CTUL hunger strike day 11

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Every morning for the last eleven days, I have woken up stunned by the courage of the retail cleaning workers I have the privilege to work with as an organizer at CTUL.

Today workers and allies entered Day 11 of a Hunger Strike calling on Cub Foods to play a leadership role in the changing the exploitative conditions taking place in retail cleaning by meeting with workers to discuss a code of conduct for fair wages and working conditions for the workers who clean their stores.

For over a year, retail cleaning workers with the Centro de Trabajadores Unidos en la Lucha (CTUL) have tried to engage representatives of Cub Foods through multiple letters (including signatures from nearly 200 retail cleaning workers), to negotiate over a proposed code of conduct for fair wages and working conditions for workers who have seen their pay go down while their workload has nearly doubled.

Our Campaign for Justice in Retail Cleaning is asking that Cub Foods, as a market leader and well-respected corporation in the community, step forward to end an industry-wide race to the bottom that is generating abuses of economic and human rights.

As one retail cleaning worker put it: “Many years ago at the stores I clean, some workers made up to $11 or $12 an hour.  Now the workforce has been reduced, our workload has nearly doubled and many cleaning workers are barely making minimum wage.  But it’s not just us, this problem is happening across the industry, to the point where we’ve seen a slavery ring in retail cleaning uncovered in Philadelphia.  If we don’t do something to ensure fair wages and working conditions now, then we are heading a hundred miles an hour down a very slippery slope.”

Last March, after Mario Colloly Torres, a leader of the Campaign for Justice in Retail Cleaning was fired from his job at contractor cleaning Cub Foods in Minneapolis, workers and supporters protested at local Cub Foods stores. Non-violent protestors were then attacked by Cub security and they and bystanders, including children, were pepper-sprayed as they tried to leave the store.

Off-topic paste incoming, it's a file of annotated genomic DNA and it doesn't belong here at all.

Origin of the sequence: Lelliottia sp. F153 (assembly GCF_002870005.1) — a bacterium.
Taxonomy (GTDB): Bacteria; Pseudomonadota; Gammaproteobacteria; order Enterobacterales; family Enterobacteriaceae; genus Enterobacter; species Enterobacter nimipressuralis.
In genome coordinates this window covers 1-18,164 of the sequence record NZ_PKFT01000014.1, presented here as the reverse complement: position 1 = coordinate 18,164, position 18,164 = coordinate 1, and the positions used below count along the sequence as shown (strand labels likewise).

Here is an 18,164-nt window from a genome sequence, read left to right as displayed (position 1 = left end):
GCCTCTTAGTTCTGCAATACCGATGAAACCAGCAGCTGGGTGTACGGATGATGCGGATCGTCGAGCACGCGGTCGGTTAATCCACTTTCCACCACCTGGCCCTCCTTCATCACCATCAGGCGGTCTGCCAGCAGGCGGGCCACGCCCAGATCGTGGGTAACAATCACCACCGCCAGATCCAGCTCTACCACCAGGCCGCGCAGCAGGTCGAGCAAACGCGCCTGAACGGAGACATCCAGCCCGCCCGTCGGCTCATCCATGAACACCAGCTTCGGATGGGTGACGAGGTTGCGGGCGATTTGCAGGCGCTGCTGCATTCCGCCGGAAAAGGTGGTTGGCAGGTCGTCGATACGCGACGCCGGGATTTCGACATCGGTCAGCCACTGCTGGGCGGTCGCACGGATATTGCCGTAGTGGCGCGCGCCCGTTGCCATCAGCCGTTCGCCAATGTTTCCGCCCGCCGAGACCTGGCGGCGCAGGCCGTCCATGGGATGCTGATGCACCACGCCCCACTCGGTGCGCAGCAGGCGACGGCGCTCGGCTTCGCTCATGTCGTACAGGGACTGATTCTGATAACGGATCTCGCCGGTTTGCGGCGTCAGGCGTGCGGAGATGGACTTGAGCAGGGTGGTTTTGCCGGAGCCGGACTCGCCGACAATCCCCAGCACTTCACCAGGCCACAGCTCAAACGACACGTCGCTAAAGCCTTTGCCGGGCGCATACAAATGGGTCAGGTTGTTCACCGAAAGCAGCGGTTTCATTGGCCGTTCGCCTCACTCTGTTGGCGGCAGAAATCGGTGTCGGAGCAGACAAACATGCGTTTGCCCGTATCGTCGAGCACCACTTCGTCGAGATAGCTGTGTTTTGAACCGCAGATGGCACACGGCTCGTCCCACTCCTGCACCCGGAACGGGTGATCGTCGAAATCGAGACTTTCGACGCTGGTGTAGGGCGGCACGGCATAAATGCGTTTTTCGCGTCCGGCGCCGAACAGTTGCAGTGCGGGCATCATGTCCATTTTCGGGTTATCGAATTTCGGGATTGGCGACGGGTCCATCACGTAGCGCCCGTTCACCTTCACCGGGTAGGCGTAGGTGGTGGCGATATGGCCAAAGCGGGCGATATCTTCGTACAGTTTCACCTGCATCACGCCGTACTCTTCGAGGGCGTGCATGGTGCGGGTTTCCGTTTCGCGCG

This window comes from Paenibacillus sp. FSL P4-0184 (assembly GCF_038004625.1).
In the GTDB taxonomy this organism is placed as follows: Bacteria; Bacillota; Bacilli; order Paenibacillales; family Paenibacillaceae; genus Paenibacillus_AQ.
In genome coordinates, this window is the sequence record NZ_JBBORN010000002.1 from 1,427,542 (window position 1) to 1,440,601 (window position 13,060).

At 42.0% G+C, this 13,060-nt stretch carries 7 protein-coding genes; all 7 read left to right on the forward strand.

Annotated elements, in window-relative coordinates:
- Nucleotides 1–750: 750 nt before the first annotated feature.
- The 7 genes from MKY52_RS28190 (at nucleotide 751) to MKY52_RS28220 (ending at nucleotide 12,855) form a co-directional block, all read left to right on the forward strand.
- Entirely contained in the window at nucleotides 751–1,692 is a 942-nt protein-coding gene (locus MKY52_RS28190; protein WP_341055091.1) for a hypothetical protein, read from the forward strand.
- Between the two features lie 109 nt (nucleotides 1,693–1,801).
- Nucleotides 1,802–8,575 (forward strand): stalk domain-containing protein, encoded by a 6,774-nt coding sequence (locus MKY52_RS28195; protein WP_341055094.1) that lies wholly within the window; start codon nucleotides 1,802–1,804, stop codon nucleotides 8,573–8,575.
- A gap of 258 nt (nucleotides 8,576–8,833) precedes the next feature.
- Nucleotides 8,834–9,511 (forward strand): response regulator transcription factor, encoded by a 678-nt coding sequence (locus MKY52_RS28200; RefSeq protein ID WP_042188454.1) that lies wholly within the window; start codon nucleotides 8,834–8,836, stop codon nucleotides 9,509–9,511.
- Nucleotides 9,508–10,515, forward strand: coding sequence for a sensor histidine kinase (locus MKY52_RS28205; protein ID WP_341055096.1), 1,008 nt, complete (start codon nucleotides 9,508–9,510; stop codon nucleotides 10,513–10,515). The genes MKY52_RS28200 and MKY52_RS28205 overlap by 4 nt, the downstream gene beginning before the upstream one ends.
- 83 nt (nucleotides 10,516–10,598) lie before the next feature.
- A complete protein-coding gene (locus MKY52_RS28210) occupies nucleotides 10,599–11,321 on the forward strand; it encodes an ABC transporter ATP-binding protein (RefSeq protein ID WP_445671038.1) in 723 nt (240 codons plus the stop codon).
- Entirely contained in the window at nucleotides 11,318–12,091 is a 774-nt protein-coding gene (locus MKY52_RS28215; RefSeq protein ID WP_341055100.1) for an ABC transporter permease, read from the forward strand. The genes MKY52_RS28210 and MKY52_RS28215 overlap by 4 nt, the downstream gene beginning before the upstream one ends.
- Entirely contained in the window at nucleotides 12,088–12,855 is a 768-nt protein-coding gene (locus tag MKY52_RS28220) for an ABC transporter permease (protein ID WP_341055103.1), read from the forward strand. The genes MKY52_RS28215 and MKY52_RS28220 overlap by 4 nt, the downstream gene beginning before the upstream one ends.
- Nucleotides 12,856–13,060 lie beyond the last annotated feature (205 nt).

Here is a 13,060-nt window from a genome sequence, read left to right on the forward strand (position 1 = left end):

Since Saturday May 21st retail cleaning workers and allies have engaged in Hunger Strike that will continue until Cub management agrees to negotiate with members of CTUL. Six people, including the Rev. Grant Stevenson, have not eaten since Saturday, May 21st. Other workers who currently clean stores at night have also joined the hunger strike on a rolling basis. Over the Memorial Day weekend four additional retail cleaning workers and one community supporter joined the fast.  (In total 18 people, half of them retail cleaning workers, have taken part in the hunger strike for a number of days.)

Our Memorial Day weekend boycott campaign at the Cub Store on Lake Street and Minnehaha has been a powerful demonstration to Cub Foods that the community backs workers in this struggle, despite attempts by the company to silence the protestors through a frivolous lawsuit.

Meanwhile, support for the hunger strikers continues to grow:

  • Rep. Keith Ellison and State Rep. Jim Davine addressed a CTUL rally on Sunday, May 29.
  • At the rally, Rep. Ellison called on Cub CEO Keith Wyche to ask him to negotiate with the workers who clean his stores.
  • AFSMCE Council 5 is latest organization to join a list of more than two dozen faith, community and labor organizations including the UFCW Local 1189 that have are supporting CTUL’s Campaign for Justice in Retail Cleaning.
  • On Friday, May 27th Minneapolis City Council passed a resolution supporting retail cleaning workers
  • Minnesota State Representative Patricia Torres-Ray has been with workers since the beginning of the Hunger Strike
  • The Star Tribune, FiredogLake, the Pioneer Press, the three main local newspapers and others have covered the hunger strike.
  • The front page of Saturday’s Huffington Post featured the story of a Cub Foods cleaner who has turned to food shelves to eat.

CTUL is a workers center – an organization where workers build power to lead the struggle for fair wages, better working conditions, basic respect, and a voice in our workplaces. Like the Coalition of Immokalee Workers (CIW), CTUL uses worker-led public campaigns to win positive changes in industries where workers struggle to survive, where working conditions have left them unrepresented by traditional labor unions and, often, deprived of even basic legal protections.   Over the past three years, CTUL has organized campaigns with low-wage workers to recover over $500,000 in stolen wages including $35,000 for retail cleaning workers.  We have also confronted 15 companies to pressure them into changing corporate policies, leading to long-term improvements in the workplace for over 1,100 low-wage workers.

“I’ve worked for many different cleaning companies, cleaning stores in the metro area. Based on my own experience, I know that this is a problem throughout the industry,” said Lucila Dominguez a cleaning worker who formerly cleaned at Cub. Dominguez is on her fourth day of a hunger strike. “This problem will not change until large retail chains like Cub Foods agree to ensure fair wages and working conditions for workers who clean their stores regardless of which contractor they use.”

For more information, see: www.ctul.net